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Vocational Training

Volume 583: debated on Thursday 26 June 2014

We are creating a system of vocational training to enable everyone to achieve their potential. We are on track to deliver 2 million apprenticeship starts. We have introduced traineeships for young people, we are supporting national colleges for key sectors and technologies and of course more than half of university students are doing a course that leads directly to a profession.

I welcome the huge progress that has been made. What progress has been made in implementing the Richards review recommendation to give employers greater purchasing power over apprentices’ training to drive up standards?

I met Doug Richards in a very upbeat mood only half an hour ago, and I can assure my hon. Friend that we agree with Doug Richards that employers should purchase apprenticeship training. We want providers to respond to businesses, not to Government. We have consulted widely on how to make that happen. We will publish details of our preferred payment mechanism and next steps in the autumn.

The hon. Gentleman and the Minister appear to have a symbiotic relationship, and we are grateful for that, I am sure.

Despite all the praiseworthy emphasis that the Government have placed on increasing the number of apprentices, the number of apprenticeship starts in the under-19 age group is dropping. The BIS Committee recommended that the Government should use public procurement to increase those numbers, as a lot of local authorities do. Why have the Government not done it?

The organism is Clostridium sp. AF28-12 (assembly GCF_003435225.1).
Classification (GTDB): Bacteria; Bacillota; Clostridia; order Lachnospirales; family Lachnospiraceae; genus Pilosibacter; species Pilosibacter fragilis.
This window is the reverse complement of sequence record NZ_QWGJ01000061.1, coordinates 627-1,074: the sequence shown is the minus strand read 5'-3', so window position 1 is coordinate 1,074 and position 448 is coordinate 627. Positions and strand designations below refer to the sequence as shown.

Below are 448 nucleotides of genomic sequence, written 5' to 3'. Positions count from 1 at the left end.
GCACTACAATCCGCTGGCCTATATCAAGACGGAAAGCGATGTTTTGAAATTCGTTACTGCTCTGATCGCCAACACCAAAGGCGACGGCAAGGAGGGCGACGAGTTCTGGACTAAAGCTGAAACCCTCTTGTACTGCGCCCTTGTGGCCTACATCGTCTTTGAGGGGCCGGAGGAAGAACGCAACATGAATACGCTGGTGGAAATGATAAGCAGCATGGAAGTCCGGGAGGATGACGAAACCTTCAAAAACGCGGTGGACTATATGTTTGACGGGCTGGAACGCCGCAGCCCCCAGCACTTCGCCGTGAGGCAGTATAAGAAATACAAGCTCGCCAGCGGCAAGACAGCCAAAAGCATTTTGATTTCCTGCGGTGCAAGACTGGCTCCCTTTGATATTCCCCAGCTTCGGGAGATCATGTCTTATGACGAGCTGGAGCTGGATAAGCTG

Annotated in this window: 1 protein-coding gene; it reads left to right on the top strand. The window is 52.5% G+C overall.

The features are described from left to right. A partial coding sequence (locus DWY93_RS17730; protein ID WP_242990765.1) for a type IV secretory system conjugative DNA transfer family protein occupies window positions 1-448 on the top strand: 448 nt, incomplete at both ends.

The Government believe in promoting apprenticeships across the public sector. Figures published today show an increase in the number of apprenticeships in that crucial age group.

Apprenticeships are essential to help deliver a growing economy, but nearly 400 employers in the north-west have replied to the future of apprenticeships in England funding reform technical consultation, and they have said that they will no longer recruit apprentices under the reforms that the Government propose. Will the Minister please say what he intends to do specifically for SMEs, which are concerned about the proposals?

We have had a range of reactions to our consultation, and the national bodies that represent businesses strongly support the proposals that we and in particular my excellent colleague the Minister for Skills and Enterprise are putting forward.

As a dyspraxic, I remember how much extra effort I needed to put in to succeed at university. Students with disabilities and learning difficulties will be concerned about the Government’s reforms to the disabled students allowance, under which many of them will lose out. The evidence shows that students with learning difficulties are already less likely to complete their course and less likely to achieve the highest grades. Why does the Minister want to widen that gap even further?

Let me be clear: we are committed to helping disabled students. We will expect universities to do more to discharge their direct responsibilities to disabled students. Often, improved provision by universities is a better way of helping disabled students than funding to individual students. We will maintain strong support for disabled students.